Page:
The food, which he describes as the family-friendly dishes he likes to make at home, swerves a little wildly from tuna salad to duck rillettes to handmade salt-cod ravioli with lobster sauce. There’s a “tactical primer” for Thanksgiving dinner, and a dessert chapter with nothing in it. (His opinion of dessert is two words long, one of them unprintable.) As soon as he focuses on the actual cooking, however, the air clears. Bourdain writes clear, logical recipes that would do justice to a home economist. His New Mexico-style beef chili is rich with spices and beer, and there’s a salad of apples, radishes and carrots that would be downright dainty without the optional dash of fish sauce in the yogurt dressing. He also offers a first-rate ratatouille, and here he announces that he has defied convention by creating a recipe that allows each vegetable to retain its individual character. Well, yes, he’s done that, and so have many others, including Julia Child and Alice Waters, but thanks for the culinary mansplaining.
I’m not sure why 2016 has emerged as the Year of the Persian Cookbook, but of all the mini-trends out there — sous-vide, edible moss, making faux sour cream from raw cashews — this is the one worth pursuing. Every adventurous cook on your list will thank you for an introduction to some of the most entrancing culinary traditions in the world. I’m using the theme “Persia” loosely here, as do several of the authors, since these books embrace the food of a huge swath of the Middle East and western Asia, occasionally reaching North India and the Mediterranean. Spices and fresh herbs are used lavishly; fruit turns up alongside meat or fish; nuts are crucial ingredients rather than add-ons; and pomegranate seeds become as ubiquitous as parsley. It’s a gloriously addictive new way to think about dinner.
Yasmin Khan has lived and traveled widely in Iran, and THE SAFFRON TALES: Recipes From the Persian Kitchen (Bloomsbury, $35) reflects traditions she knows intimately. But she has the rare gift of being able to translate her personal heritage into recipes even newcomers will be able to pull off. Start with her lime and saffron chicken kebabs, which are a breeze — marinated, then roasted, then showered with sumac. She brightens up cucumbers with sekanjibeen, a quickly made mixture of cider vinegar, honey, mint and olive oil; and she always has an eye for the right place to insert a few dates or pistachios. A plate of fresh herbs accompanies many meals here and in the other books — a lovely idea that would enhance just about anything, including a tuna casserole.
Joudie Kalla also looks homeward for inspiration in PALESTINE ON A PLATE: Memories From My Mother’s Kitchen (Interlink, $35). These easygoing recipes revel in freekeh and fava beans, almonds and orange blossom water, and of course tahini, which Kalla loves so much it turns up in her brownies. She gives monkfish an excellent makeover by roasting it in a thick coat of sumac, za’atar and cilantro, and dresses a lively cauliflower salad with yogurt and, yes, tahini. There’s a showpiece array of stuffed vine leaves and lamb chops, flipped out of the pot and served upside down with yogurt, or you could entertain more simply with her generous platter of well-spiced chicken wings. “I want to pay homage,” she writes, “to the Palestine that my family knew and remembers.” And that’s exactly what this book does so gracefully.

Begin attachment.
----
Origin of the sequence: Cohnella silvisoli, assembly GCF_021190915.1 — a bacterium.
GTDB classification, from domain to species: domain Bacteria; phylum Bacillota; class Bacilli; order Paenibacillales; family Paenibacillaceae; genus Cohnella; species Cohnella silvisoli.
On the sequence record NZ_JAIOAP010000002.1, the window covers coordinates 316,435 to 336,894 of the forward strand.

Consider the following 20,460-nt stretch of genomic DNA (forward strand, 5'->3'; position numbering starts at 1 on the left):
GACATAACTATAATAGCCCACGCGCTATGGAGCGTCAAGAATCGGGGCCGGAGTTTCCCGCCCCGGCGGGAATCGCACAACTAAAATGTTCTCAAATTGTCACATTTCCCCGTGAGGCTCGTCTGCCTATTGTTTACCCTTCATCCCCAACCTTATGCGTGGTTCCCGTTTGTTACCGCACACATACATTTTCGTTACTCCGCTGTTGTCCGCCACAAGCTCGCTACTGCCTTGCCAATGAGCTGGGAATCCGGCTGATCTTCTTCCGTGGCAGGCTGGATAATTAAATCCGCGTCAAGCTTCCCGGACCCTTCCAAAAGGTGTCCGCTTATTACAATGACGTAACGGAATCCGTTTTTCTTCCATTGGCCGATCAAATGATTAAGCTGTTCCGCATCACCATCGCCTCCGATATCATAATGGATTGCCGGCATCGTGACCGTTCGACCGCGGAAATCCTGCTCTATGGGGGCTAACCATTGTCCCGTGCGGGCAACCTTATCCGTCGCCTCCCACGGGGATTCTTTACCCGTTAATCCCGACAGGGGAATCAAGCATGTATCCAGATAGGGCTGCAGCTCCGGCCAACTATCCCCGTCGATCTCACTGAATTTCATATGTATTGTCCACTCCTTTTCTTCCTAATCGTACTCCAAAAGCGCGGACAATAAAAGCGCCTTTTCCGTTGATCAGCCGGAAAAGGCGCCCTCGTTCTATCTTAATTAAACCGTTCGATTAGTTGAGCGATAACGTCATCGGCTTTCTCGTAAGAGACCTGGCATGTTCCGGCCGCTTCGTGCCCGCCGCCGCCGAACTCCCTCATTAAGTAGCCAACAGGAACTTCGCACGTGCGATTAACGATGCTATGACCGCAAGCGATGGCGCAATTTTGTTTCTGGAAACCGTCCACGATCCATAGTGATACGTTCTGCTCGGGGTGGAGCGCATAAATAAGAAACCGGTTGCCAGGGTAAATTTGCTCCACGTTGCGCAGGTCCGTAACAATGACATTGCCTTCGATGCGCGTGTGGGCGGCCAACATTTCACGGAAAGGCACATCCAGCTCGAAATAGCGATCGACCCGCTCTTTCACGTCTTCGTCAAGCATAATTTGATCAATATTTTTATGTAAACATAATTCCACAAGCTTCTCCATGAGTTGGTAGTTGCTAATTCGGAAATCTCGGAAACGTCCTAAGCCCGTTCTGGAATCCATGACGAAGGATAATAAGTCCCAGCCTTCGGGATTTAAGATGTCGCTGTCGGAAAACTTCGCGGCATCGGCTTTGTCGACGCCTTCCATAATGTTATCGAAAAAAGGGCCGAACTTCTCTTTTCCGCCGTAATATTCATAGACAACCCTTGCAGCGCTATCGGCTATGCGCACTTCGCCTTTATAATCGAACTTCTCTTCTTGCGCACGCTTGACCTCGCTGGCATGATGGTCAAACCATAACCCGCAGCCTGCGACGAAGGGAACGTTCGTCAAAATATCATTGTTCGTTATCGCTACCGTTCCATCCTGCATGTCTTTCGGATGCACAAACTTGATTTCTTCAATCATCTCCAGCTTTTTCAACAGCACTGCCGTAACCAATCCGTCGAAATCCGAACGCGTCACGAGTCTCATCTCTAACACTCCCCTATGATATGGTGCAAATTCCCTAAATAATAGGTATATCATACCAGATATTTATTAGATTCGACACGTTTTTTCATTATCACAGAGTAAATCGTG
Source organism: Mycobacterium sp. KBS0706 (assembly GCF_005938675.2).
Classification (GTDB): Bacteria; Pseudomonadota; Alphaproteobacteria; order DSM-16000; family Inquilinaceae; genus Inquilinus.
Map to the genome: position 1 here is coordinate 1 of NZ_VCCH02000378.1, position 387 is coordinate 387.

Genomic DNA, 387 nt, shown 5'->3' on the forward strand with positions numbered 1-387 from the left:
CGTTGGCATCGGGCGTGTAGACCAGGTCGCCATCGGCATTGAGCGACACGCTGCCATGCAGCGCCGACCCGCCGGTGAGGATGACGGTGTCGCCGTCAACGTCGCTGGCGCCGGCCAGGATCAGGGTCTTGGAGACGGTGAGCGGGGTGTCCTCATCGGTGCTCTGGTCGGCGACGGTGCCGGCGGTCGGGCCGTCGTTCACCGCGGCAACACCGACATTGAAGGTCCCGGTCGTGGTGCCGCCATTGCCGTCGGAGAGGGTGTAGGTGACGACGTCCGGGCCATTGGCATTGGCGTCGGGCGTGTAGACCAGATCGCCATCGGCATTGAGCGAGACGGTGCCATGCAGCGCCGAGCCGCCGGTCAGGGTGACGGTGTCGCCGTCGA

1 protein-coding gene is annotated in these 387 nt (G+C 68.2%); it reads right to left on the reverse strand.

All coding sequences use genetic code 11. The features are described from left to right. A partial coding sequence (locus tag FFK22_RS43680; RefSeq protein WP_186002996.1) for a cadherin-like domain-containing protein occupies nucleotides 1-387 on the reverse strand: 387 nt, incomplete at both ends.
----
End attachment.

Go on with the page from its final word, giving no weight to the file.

Sallie Butcher’s PERSEPOLIS: Vegetarian Recipes From Persia and Beyond (Interlink, $35) is written in the engaging voice of a knowledgeable enthusiast who feels free to play with her food. She offers traditional techniques and flavors where she believes they’ll do the most good — sour orange in a bulgur pilaf, saffron and kefir in an Azerbaijani soup — but she’s also willing to put Marmite in the hummus and sweet potatoes in the falafel. Her recipe for moutabal — “baba ghanoush’s first cousin” — outshines by a mile the more familiar eggplant dip, thanks to mint, walnuts and pomegranate molasses.
Naomi Duguid set out with a camera and an appetite and came back with TASTE OF PERSIA: A Cook’s Travels Through Armenia, Azerbaijan, Georgia, Iran, and Kurdistan (Artisan, $35). In Iran, she learned to bake flatbread on a pan heaped with gravel and fell for liver kebabs; in Armenia, she discovered a cheese pie made from every scrap of leftover bread and cheese in the house. Some of this is labor-intensive, but not all: Her version of the ubiquitous Persian stew called fesanjun is simply hunks of chicken cooked in a slow, delicious bath of walnuts and pomegranate molasses.
Finally, because everybody on your list deserves to be surrounded at all times by cookies, muffins, tarts, cobblers and cakes, there’s Genevieve Ko’s BETTER BAKING: Wholesome Ingredients, Delicious Desserts (Rux Martin/Houghton Mifflin Harcourt, $30). Don’t be put off by the word “wholesome.” It’s true she cuts back on butter and refined sugar; it’s true you’ll find whole-grain flours and a plentiful use of nuts and seeds, but she handles these alterations with the wisdom and integrity of a great baker; and the results are scrumptious by any standards. Her pistachio-orange ricotta cake is a gem, and the batter took about three minutes to put together. Your friends who bake from scratch will be happy, and the ones who have always insisted on using mixes will never look back.
Laura Shapiro’s latest book, “What She Ate: Six Remarkable Women and the Food That Tells Their Stories,” will be published next summer.